(Yes, the summary gets it right, but not the "sight" itself)

Re:slashdoted [sic] (0)

Anonymous Coward | more than 6 years ago | (#24360733)

so would your typical high school drop out.

Re:slashdoted (-1)

Anonymous Coward | more than 6 years ago | (#24360179)

Yeah this guy is epic fail.

Worthless (5, Informative)

Anonymous Coward | more than 6 years ago | (#24359859)

The website provided is worthless with regards to its content and appears to be little better than poorly wrought blogspam.

Re:Worthless (0)

Anonymous Coward | more than 6 years ago | (#24360537)

Seconded.

Looks horrible (0, Offtopic)

Aminion (896851) | more than 6 years ago | (#24359883)

Please Mac web designers, stop using Helvetica on the web. It looks absolutely dreadful [imageshack.us] on Windows, hundred times worse than Arial.

Re:Looks horrible (0, Troll)

phantomfive (622387) | more than 6 years ago | (#24359945)

Heh.....the very sad truth of the matter is that NO font looks good on windows. I say this as a windows user.....every day I come in and look at the text on my screen and feel sad thinking what it could be. And that's to say nothing of the hideous color scheme (Fischer Price blue and green....what were they thinking? It is bold, I will give them that)

Re:Looks horrible (1)

AdamHaun (43173) | more than 6 years ago | (#24360123)

I'm on Windows and my text looks nothing like that. What did you do to make that happen?

Re:Looks horrible (0, Offtopic)

negRo_slim (636783) | more than 6 years ago | (#24360227)

That's IE. I have IE8 installed and I've noticed a dramatic difference in the way it renders fonts as opposed to Firefox. Someone got a little AA happy I suppose.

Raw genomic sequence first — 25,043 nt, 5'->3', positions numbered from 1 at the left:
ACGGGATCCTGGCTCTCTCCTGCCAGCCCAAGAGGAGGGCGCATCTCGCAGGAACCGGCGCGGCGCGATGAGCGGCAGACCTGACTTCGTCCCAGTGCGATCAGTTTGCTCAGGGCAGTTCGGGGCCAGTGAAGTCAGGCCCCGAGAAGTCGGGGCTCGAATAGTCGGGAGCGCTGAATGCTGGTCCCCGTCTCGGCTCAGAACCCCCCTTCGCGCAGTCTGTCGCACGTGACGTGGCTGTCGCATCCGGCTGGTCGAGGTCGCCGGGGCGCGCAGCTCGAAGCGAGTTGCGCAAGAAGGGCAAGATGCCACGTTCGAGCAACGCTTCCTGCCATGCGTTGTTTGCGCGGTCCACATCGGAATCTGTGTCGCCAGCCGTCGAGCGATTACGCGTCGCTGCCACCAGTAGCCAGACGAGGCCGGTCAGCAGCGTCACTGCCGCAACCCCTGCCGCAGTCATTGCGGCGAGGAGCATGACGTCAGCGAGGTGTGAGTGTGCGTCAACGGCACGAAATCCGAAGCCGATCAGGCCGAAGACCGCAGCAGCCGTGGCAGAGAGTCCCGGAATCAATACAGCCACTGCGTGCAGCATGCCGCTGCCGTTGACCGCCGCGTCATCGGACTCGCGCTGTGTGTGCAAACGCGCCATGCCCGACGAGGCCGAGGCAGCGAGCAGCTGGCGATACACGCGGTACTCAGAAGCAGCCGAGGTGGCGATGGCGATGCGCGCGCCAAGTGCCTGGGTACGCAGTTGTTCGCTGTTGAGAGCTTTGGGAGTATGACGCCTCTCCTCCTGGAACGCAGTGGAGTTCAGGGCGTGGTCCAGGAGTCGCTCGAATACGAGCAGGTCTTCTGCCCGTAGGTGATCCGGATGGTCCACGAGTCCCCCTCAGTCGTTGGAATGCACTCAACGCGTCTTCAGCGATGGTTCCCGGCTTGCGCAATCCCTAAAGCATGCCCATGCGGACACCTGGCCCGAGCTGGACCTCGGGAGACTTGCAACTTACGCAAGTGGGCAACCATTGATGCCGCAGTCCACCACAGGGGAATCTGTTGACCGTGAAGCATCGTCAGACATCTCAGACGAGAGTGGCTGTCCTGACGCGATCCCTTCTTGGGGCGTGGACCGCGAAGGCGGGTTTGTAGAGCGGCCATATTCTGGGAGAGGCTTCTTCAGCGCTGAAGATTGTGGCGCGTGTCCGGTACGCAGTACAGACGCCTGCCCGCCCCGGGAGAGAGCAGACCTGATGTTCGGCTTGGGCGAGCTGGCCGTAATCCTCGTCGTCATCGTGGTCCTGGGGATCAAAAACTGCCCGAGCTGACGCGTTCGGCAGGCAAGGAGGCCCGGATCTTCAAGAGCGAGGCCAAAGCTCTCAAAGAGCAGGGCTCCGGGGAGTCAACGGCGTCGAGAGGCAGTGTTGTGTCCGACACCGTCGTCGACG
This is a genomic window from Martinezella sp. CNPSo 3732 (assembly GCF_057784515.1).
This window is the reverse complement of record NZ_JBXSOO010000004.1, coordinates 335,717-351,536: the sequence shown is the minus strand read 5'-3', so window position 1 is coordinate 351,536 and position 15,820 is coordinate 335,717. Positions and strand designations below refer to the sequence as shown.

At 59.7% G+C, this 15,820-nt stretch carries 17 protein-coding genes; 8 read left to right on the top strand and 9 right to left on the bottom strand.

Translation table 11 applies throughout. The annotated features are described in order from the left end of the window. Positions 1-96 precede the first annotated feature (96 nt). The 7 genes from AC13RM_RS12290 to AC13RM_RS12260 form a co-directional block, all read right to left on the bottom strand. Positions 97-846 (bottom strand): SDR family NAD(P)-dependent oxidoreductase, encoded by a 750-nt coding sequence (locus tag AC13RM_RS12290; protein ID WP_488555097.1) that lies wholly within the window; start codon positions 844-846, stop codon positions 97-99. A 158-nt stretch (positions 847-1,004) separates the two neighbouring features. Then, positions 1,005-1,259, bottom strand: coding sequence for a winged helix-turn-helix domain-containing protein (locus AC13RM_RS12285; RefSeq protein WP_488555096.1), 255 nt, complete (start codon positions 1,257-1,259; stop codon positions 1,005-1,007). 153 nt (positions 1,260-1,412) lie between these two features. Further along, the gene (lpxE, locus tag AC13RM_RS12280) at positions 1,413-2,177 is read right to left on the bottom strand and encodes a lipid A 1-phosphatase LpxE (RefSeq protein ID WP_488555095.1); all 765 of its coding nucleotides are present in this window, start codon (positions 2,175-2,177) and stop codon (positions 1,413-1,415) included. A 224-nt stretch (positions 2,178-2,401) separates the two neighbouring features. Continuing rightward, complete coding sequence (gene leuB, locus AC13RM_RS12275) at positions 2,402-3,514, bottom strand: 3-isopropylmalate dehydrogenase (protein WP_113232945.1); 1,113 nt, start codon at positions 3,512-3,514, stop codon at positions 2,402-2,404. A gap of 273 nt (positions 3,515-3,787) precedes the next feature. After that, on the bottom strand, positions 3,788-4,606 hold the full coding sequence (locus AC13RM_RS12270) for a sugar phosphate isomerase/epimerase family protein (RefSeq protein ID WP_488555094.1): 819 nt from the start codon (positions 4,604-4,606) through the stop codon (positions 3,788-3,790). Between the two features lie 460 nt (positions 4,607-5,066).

Re:Looks horrible (0, Redundant)

negRo_slim (636783) | more than 6 years ago | (#24360237)

Either that or he has altered the text size... CTRL+0 on FF..

Re:Looks horrible (1)

Aminion (896851) | more than 6 years ago | (#24360749)

I have Helvetica on my computer but, obviously, it renders very differently than on a Mac.

Re:Looks horrible (1)

Jeremy Erwin (2054) | more than 6 years ago | (#24360161)

Complain to the makers of Windows, then.

Re:Looks horrible (1)

colinrichardday (768814) | more than 6 years ago | (#24360613)

Why do web designers feel the need to pick a particular font in the first place?

The REAL Ivy League... (5, Informative)

Adreno (1320303) | more than 6 years ago | (#24359889)

"Stanford, Princeton, Carnegie Mellon, and Berkeley"... only Princeton is a member of the Ivy League. Brown, Columbia, Cornell, Dartmouth, Harvard, UPenn, and Yale are the others. I can speak from experience in the Dartmouth CS program, that while you have an excellent networking opportunity and grant money is fairly available as a result of the school's renown, more tech-minded schools have superior programs for instruction in CS. Maybe the other Ivys are different though...

Re:The REAL Ivy League... (2, Interesting)

kazem (205448) | more than 6 years ago | (#24359921)

Yeah, I hate how people tend to think that any good school in the North is "Ivy". MIT isn't IVY, for example.

Re:The REAL Ivy League... (1)

DeadDecoy (877617) | more than 6 years ago | (#24359963)

I'm pretty sure Stanford and Berkeley are to the West...
T hat is unless you live in Southern California.

Re:The REAL Ivy League... (-1, Troll)

Anonymous Coward | more than 6 years ago | (#24359971)

That's true, MIT is much better than Ivy.

Re:The REAL Ivy League... (1)

lantastik (877247) | more than 6 years ago | (#24360539)